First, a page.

Jesus' last sermon - The least of my Brethren
In this time and age where throughout the Christian churches in Asia, Gays are denounced from the pulpit for choosing a homosexual lifestyles by those who obviously did not chose their heterosexual lifestyles. Being Gay is not a choice and no one would choose a choice of utter alienation. They are the least in our society. In Luke 19, as Jesus was winding down His world tour before arriving at Jerusalem for His final Passover and subsequent death, He made a final and unpopular stopover. Jesus knew His time was coming; yet He chose not to visit His parents at Bethlehem. Instead, His final stopover was at the house of Zacchaeus, a very rich chief tax collector at Jericho, 27 km away from Jerusalem. The religious authorities were going to use this against Jesus for the tax collectors were considered the least in the society and the worst "sinners" being an agent of the Roman rulers and known to take personnel bribes. The decision by Jesus to stay at Zacchaeus was so unpopular that it is mentioned only in Luke but no other Gospels. What was Jesus' final sermon to a group considered the least in society in view of His coming death and resurrection not 1 week later?
There are many zealous Christian pastors who would without hesitation condemned Zacchaeus and demand that "he repent ...". After all, he was a "sinner" and had stolen money from the poor. A hard sermon is to be preached and not a feel good type they proclaimed that people would take stock and be changed. Yet, it wasn't a sermon whether hard or soft that changed Zacchaeus, it was the presence of Jesus, the presence of God, the goodness and mercy that Jesus shown to Zacchaeus not giving him the due rebuke that changed his heart. Zacchaeus responded to the mercy of God (for not rebuking him), and for His grace (by accepting him even though few did) by giving on his own accord half his wealth to the poor and restoring all that he had cheated. It is the grace and mercy of God that results in change. It is the tangible presence of God and combined with an open heart of gratitude that changes people.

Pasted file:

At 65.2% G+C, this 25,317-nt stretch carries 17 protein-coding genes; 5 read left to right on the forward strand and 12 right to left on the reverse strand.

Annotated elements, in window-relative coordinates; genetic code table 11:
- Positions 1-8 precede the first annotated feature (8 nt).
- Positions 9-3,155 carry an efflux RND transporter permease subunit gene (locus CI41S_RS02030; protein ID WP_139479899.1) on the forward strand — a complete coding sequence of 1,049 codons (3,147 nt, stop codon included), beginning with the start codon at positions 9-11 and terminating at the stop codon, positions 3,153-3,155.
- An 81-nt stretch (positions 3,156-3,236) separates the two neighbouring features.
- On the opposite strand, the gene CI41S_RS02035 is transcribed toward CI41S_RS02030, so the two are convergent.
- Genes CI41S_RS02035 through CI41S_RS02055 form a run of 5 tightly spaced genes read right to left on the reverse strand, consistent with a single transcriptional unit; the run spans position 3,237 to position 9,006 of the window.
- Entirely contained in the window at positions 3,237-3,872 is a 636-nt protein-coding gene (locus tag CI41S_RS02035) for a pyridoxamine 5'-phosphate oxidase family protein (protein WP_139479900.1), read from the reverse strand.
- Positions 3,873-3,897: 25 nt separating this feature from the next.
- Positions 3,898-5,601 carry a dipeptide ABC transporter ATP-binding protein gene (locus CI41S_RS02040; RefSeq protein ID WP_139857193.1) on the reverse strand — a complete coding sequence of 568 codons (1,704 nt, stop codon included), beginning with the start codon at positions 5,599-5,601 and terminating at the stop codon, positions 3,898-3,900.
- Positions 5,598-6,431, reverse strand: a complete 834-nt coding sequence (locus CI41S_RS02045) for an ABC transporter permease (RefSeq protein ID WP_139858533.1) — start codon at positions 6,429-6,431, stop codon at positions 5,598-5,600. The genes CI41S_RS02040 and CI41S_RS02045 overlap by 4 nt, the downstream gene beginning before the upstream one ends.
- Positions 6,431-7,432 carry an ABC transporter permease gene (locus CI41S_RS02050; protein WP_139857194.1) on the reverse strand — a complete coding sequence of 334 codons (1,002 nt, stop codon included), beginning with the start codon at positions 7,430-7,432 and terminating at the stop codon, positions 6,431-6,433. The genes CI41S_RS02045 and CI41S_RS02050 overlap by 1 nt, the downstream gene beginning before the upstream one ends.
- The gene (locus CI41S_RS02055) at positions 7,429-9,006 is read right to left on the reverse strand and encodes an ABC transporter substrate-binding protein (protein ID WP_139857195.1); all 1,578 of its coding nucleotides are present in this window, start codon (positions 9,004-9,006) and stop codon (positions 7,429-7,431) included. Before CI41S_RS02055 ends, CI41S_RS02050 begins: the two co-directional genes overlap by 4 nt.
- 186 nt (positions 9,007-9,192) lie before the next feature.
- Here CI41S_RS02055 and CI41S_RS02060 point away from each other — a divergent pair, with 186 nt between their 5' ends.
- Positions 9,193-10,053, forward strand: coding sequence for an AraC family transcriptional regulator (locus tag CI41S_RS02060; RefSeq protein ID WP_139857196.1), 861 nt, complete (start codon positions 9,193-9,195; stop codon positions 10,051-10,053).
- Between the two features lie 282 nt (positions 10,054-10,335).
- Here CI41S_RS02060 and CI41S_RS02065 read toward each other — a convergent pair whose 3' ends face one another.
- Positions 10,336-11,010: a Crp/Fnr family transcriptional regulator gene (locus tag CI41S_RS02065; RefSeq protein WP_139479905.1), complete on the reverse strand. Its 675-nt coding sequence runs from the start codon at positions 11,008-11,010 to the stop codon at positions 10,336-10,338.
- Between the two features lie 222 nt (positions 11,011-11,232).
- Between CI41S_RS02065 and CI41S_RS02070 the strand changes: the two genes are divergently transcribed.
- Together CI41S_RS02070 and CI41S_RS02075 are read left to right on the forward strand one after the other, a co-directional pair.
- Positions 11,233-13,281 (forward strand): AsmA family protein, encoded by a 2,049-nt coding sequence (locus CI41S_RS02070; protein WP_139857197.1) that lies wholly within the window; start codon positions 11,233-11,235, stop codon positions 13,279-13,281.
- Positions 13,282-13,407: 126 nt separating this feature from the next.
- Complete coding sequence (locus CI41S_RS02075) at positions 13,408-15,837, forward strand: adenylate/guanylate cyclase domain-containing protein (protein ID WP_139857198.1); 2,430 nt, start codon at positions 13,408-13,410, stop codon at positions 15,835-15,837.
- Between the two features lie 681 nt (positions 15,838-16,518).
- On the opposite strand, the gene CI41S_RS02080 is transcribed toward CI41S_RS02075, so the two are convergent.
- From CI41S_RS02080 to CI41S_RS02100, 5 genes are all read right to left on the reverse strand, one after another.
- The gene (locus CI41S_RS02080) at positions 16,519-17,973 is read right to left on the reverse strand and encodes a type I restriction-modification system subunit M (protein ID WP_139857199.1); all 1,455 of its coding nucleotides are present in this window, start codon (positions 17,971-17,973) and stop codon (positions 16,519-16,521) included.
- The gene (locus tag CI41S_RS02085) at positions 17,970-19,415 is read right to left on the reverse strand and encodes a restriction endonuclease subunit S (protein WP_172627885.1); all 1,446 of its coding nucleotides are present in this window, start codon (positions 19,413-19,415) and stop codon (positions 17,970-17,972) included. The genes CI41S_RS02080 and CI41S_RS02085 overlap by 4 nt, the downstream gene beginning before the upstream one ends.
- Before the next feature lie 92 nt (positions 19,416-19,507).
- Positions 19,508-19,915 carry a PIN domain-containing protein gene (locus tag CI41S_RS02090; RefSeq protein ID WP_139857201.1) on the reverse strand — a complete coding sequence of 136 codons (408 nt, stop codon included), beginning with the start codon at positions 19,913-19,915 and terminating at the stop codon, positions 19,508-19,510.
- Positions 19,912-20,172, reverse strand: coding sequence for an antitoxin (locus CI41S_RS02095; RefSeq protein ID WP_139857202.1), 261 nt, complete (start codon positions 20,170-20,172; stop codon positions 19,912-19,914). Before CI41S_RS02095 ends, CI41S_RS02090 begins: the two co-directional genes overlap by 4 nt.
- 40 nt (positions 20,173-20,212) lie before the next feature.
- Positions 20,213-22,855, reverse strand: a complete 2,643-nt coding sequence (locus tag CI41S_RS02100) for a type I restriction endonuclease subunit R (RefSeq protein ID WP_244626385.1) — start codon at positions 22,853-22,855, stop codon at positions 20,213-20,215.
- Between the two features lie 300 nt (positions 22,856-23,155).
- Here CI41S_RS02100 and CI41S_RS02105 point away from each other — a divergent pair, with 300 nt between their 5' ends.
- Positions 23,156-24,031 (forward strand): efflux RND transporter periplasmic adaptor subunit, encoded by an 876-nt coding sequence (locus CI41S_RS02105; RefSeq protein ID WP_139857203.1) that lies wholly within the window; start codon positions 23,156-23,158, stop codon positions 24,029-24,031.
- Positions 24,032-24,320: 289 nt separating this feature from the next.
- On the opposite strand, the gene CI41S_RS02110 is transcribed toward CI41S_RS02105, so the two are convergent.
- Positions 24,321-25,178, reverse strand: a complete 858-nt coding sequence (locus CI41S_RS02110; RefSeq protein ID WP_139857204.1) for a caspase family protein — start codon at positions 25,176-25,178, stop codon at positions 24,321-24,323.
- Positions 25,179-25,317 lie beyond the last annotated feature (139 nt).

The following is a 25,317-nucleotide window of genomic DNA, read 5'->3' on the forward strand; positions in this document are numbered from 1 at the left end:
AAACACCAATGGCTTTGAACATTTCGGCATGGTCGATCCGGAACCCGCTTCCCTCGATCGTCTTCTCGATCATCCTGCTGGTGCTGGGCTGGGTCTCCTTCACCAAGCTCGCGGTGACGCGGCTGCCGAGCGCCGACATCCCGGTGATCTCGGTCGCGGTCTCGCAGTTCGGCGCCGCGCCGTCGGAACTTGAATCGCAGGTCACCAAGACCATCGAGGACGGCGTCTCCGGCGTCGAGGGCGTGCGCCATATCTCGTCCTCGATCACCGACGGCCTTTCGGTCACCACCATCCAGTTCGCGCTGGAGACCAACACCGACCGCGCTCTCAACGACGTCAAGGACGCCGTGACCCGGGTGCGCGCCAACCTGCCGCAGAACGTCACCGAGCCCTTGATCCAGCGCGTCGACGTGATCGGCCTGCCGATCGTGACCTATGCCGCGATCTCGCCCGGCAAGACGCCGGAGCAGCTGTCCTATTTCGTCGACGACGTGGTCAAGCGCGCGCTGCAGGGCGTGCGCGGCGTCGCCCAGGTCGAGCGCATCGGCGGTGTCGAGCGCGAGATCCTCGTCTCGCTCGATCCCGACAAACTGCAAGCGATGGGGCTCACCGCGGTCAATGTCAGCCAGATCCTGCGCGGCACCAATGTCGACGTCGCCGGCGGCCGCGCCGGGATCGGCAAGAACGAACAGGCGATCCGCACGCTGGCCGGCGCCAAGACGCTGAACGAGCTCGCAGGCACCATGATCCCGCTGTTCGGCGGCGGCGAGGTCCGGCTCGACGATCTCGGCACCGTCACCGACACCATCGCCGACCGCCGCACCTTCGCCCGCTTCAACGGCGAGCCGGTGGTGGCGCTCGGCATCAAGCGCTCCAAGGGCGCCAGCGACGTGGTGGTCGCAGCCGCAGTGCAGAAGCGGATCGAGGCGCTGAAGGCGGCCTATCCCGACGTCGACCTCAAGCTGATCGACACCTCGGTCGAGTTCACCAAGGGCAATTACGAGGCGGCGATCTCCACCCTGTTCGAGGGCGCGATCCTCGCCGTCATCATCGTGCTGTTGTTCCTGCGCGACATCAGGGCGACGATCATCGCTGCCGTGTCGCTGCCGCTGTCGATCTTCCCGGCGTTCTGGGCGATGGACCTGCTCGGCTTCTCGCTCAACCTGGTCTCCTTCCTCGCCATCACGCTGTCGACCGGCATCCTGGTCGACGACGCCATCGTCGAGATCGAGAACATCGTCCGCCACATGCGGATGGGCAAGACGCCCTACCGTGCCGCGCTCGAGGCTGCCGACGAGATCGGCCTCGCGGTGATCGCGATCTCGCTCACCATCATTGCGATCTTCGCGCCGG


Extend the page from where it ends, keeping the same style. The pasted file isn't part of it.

During Jesus' stay at Zacchaeus, there was much expectation that something great was going to happen even the coming of the kingdom and rule of God and the expulsion of the Roman rule. Jesus preached his last sermon In the presence of Zacchaeus and his tax collector friends, and Jesus' disciples and supporters - truly the least in the community. The Pharisees and their agents would want not to be seen with sinners. In Luke 19:12, Jesus spoke of a nobleman coming to receive his kingdom and to return. before leaving, He gave minas or money to ten of his servants for them to do business. After collecting his kingdom, those who were found faithful gained great rewards, the servant who gained 5 minas was given 5 cities, and the servant with 10 minas was given 10 cities. The servant who kept the minas and did not put it to good use was persecuted and even what he had was given to the servant who the most faithful. The same sermon was repeated in Matt 25:14-29. The Christian church and their "prosperity doctrine" in Singapore would relate to this as receiving what you sow. Therefore, the church are encouraged to sow money into the kingdom of God to receive many fold in returns. Such interpretations are not insightful and regrettable because it takes no account of the context of the sermon. What was the actual message that Jesus wanted to convey? that is so important and fundamental that he preached it in His final sermon?